<< While I’m harping, try this: Go to Alexa.com and see if you can find any literary magazine that has a higher traffic ranking than Rattle.com.  If you find anything, let me know.

<< Since every poem we print appears online, publishing with us means that your work will see not only one of the top 10 (at least) print circulations of any literary venue in the country, but you’ll also find more web readers than any online magazine can offer.  We don’t pay our authors in dollars, unfortunately, but that’s not a bad reward.

<< And still Rattle gets very little publicity.  Beasley lists dozens of magazines in her article, and seems to interview several editors.  I can think of one time Rattle has been mentioned in Poets & Writers, a few sentences in an article about contests.  Another year has gone by with no Pushcart Prizes or BAP reprints.  I could whine on, but I won’t.  Instead I’ll ask Beasley to take the Google challenge.  Type “Theories of Falling,” her very good debut collection, into a search engine.  What literary journals come up on the first page?  Iowa ReviewAGNIAnti-?  Nope.  But Rattle’s review of the book is there.

<< Okay, sorry for that tangent.  In the article, Sven Bikerts of AGNI says: “”Philosophically, I’m of two minds about this. Proliferation is what every author is after. Yet too much proliferation undermines the authority and prestige of the printed material, as the poem becomes part of a flow—a generalized cultural avalanche.” I love AGNI and I love Sven, but I have no idea what he could possibly mean here.  Authority and prestige?  Is that what poets are really after?  Not an intimate and  memorable connection between the writer and a large audience?   Not having a positive effect on social lives?  You want the ivory tower?  Huh…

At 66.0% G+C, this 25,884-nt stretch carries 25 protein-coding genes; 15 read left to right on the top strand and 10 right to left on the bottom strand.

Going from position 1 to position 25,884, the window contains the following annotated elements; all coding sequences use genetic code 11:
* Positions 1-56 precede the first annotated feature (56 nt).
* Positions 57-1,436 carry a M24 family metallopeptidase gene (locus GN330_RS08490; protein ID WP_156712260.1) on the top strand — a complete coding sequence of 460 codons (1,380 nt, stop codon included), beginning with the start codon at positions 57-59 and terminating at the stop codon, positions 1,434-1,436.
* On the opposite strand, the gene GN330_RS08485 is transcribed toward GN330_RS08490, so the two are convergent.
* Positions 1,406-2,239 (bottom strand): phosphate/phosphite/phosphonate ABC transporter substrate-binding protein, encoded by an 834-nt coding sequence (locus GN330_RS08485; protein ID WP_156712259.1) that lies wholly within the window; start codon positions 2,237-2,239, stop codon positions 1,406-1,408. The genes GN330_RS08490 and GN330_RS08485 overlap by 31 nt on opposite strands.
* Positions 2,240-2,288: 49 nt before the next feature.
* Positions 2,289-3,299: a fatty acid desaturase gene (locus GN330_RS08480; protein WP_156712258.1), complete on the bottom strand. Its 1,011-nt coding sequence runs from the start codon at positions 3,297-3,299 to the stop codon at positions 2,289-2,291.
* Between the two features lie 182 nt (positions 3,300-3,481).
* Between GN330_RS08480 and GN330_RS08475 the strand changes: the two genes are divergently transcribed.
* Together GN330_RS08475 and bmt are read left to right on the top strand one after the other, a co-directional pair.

<< Over on the Eratosphere, Mark Allinson says: “I don’t bother submitting to them anymore. Mainly because I am convinced that only submitting poets and their immediate families will ever read them.” I beg to differ (see above).

<< Kate Benedict of Umbrella says that she would put audio poetry onto her e-zine, but that it would cost too much time and bandwidth.  The audio mixing software I bought cost $25, adding audio to a poem takes about 5 minutes, and with a hundred of mp3s in our archive and a lot of traffic, we’ve never come close to going over bandwidth.  I think our hosting costs $112/year; it’s not like we have an extensive plan.  Kate, if you see this and want some help, shoot me an email.

Well, I’d like to add more — some interesting discussion about how to engage readers, whether or not there’s a publishing ladder, and so on — but my roll of quarters calls.